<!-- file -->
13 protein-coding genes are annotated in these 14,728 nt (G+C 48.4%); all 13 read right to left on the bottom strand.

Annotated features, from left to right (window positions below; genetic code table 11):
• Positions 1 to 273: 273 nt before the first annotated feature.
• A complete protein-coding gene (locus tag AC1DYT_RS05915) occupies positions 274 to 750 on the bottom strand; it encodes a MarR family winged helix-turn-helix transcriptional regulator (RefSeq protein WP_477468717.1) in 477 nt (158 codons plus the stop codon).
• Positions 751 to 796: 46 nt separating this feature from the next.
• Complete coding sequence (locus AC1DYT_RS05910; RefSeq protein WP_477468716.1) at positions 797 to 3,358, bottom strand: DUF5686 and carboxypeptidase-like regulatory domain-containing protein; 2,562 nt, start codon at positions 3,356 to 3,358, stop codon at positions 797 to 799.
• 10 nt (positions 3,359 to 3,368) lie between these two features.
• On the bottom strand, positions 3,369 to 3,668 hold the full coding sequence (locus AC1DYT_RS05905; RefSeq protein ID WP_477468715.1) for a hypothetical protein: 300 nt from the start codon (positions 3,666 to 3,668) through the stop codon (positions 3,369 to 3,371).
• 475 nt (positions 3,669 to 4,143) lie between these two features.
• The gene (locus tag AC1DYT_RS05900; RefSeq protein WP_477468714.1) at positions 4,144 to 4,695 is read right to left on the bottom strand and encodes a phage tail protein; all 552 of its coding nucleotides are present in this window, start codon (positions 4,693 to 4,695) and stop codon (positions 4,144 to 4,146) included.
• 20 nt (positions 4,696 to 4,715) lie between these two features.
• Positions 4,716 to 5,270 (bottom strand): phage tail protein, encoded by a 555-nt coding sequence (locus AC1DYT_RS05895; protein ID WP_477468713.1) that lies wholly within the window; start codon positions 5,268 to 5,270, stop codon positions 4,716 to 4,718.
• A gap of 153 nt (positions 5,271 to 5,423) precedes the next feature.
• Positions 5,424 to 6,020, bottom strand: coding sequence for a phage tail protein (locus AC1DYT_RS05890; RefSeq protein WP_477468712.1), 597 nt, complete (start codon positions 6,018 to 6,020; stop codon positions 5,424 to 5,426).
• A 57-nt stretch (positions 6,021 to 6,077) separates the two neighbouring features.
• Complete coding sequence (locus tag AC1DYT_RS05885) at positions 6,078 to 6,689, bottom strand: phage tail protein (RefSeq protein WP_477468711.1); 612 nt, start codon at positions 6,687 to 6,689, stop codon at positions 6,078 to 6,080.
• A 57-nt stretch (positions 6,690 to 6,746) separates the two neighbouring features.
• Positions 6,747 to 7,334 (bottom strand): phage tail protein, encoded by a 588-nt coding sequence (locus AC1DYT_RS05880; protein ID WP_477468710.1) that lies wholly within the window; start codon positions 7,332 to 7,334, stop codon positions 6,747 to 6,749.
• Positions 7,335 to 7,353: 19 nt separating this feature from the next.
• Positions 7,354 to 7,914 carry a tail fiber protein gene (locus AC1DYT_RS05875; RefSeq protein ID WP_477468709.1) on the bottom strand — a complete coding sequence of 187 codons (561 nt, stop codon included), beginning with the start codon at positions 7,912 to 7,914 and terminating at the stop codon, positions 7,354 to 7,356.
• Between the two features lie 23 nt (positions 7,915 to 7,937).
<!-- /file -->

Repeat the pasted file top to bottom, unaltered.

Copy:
13 protein-coding genes are annotated in these 14,728 nt (G+C 48.4%); all 13 read right to left on the bottom strand.

Annotated features, from left to right (window positions below; genetic code table 11):
• Positions 1 to 273: 273 nt before the first annotated feature.
• A complete protein-coding gene (locus tag AC1DYT_RS05915) occupies positions 274 to 750 on the bottom strand; it encodes a MarR family winged helix-turn-helix transcriptional regulator (RefSeq protein WP_477468717.1) in 477 nt (158 codons plus the stop codon).
• Positions 751 to 796: 46 nt separating this feature from the next.
• Complete coding sequence (locus AC1DYT_RS05910; RefSeq protein WP_477468716.1) at positions 797 to 3,358, bottom strand: DUF5686 and carboxypeptidase-like regulatory domain-containing protein; 2,562 nt, start codon at positions 3,356 to 3,358, stop codon at positions 797 to 799.
• 10 nt (positions 3,359 to 3,368) lie between these two features.
• On the bottom strand, positions 3,369 to 3,668 hold the full coding sequence (locus AC1DYT_RS05905; RefSeq protein ID WP_477468715.1) for a hypothetical protein: 300 nt from the start codon (positions 3,666 to 3,668) through the stop codon (positions 3,369 to 3,371).
• 475 nt (positions 3,669 to 4,143) lie between these two features.
• The gene (locus tag AC1DYT_RS05900; RefSeq protein WP_477468714.1) at positions 4,144 to 4,695 is read right to left on the bottom strand and encodes a phage tail protein; all 552 of its coding nucleotides are present in this window, start codon (positions 4,693 to 4,695) and stop codon (positions 4,144 to 4,146) included.
• 20 nt (positions 4,696 to 4,715) lie between these two features.
• Positions 4,716 to 5,270 (bottom strand): phage tail protein, encoded by a 555-nt coding sequence (locus AC1DYT_RS05895; protein ID WP_477468713.1) that lies wholly within the window; start codon positions 5,268 to 5,270, stop codon positions 4,716 to 4,718.
• A gap of 153 nt (positions 5,271 to 5,423) precedes the next feature.
• Positions 5,424 to 6,020, bottom strand: coding sequence for a phage tail protein (locus AC1DYT_RS05890; RefSeq protein WP_477468712.1), 597 nt, complete (start codon positions 6,018 to 6,020; stop codon positions 5,424 to 5,426).
• A 57-nt stretch (positions 6,021 to 6,077) separates the two neighbouring features.
• Complete coding sequence (locus tag AC1DYT_RS05885) at positions 6,078 to 6,689, bottom strand: phage tail protein (RefSeq protein WP_477468711.1); 612 nt, start codon at positions 6,687 to 6,689, stop codon at positions 6,078 to 6,080.
• A 57-nt stretch (positions 6,690 to 6,746) separates the two neighbouring features.
• Positions 6,747 to 7,334 (bottom strand): phage tail protein, encoded by a 588-nt coding sequence (locus AC1DYT_RS05880; protein ID WP_477468710.1) that lies wholly within the window; start codon positions 7,332 to 7,334, stop codon positions 6,747 to 6,749.
• Positions 7,335 to 7,353: 19 nt separating this feature from the next.
• Positions 7,354 to 7,914 carry a tail fiber protein gene (locus AC1DYT_RS05875; RefSeq protein ID WP_477468709.1) on the bottom strand — a complete coding sequence of 187 codons (561 nt, stop codon included), beginning with the start codon at positions 7,912 to 7,914 and terminating at the stop codon, positions 7,354 to 7,356.
• Between the two features lie 23 nt (positions 7,915 to 7,937).